Um, so in 2007, um, I make a long story short. We started down what I would call, um, a journey, um, and an evolution where we started the first ever emergency management program, 2009, we started our first ever centralized risk management function. And since then, we've kind of continued to grow and evolve that, but again, that backbone is as a researcher looking at what makes an organization or an entity or community resilient, we've really taken those concepts and said, okay, well, how do we apply that now to a higher ed environment? And it's critical to kind of talk about that evolution because it's one thing to quickly jump and say, well, how'd your ERM program start? And that would, I would be remiss if I didn't say that, “Well, actually, we've got to go back a little bit further to say that, you know, how did risk management and kind of centralized concept of risk management in a very decentralized higher ed environment start?

And it truly has been that evolution. And, um, quite frankly, where we're at now with kind of employing both the concepts of organizational resilience, which there's methodologies around how you do that. And then enterprise risk management. We're really trying to weave those two elements together to address a pretty unique culture that is higher ed and again, what we're doing at the U of O is, um, unique to the U of O but the fundamentals, I think, are things that can be transferred to any campus. But the bottom line is you've got to build systems and programs that address your institution and meet your institution, whether it be the academic, the research, the administration, where they're at and bring them along for the journey.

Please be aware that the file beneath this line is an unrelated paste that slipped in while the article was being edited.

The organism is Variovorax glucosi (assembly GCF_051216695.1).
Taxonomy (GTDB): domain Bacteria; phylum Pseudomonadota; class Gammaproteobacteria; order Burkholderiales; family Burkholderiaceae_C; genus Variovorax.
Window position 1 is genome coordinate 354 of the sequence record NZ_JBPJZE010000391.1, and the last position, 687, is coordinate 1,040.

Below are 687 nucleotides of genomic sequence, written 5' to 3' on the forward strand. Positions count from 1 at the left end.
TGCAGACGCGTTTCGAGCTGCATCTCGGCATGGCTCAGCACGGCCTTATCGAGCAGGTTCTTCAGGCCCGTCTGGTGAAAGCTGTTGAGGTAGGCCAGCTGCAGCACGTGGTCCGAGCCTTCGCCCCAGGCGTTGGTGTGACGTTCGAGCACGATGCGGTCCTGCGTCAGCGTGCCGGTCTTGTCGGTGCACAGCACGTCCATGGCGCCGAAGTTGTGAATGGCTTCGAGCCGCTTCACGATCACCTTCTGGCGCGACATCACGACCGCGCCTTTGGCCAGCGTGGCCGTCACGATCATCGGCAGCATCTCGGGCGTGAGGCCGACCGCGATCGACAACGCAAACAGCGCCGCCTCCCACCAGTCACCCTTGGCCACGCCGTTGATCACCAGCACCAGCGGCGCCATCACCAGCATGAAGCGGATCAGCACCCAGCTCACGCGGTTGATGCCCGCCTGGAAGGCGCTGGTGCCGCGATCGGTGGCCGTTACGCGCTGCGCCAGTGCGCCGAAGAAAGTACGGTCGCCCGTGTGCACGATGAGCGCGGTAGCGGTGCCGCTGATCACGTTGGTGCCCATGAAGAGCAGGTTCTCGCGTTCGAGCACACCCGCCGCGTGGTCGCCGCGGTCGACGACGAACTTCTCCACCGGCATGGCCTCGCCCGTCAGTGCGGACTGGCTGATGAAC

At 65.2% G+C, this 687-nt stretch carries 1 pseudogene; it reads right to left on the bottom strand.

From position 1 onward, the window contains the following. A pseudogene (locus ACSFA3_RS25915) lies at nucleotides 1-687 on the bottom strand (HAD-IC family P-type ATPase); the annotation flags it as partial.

And that's where we say we are today that we're not done. Um, but we continue to evolve.

Gary: So Andre. Yeah, I I've always heard it said in higher ed that if you've seen one university, you've seen one university and it's very much the same with ERM programs. If you've seen one school's ERM program, you've seen one ERM. Just going to ask you a follow up question. Based on your experience in doing the research in the public arena, how would you contrast higher ed in general, in their emergency programs, um, with what you see in higher ed and what has become the you have U of O. 

Andre: Yeah, that's a, that's a great question, Gary. Cause I think one of the things that has really benefited me, um, coming both from the academic, but specifically the applied research side of the academy is, um, I had the great fortune for 11 years of running the research institutions of working with, you know, numbers of counties, cities, businesses.

And so you, you can start to see where people are struggling with these concepts outside of higher ed. So I think it's easy sometimes to say, well, higher ed is unique and we're different. And I always say, well, people are people. Um, and kind of the, the culture is really a key component in the sense of, um, understanding, uh, you know, how to change things.

So. From the research perspective? I think so there's some very basic sediments of, you know, programs that are basically, I say, baked in - meaning that you're over time. You're just ingraining this into the operational fabric of the institution, whether that's the emergency management side of the house, the operational risk or enterprise risk management are going to be more successful because you're taking a systems approach to something as opposed to bolting something on where you just make a program and you say, okay, over here, you're responsible for ERM but it's not really, you know, something that's over time going to be folded into the fabric of decision-making, financial, commitments - we're, again, those things take time.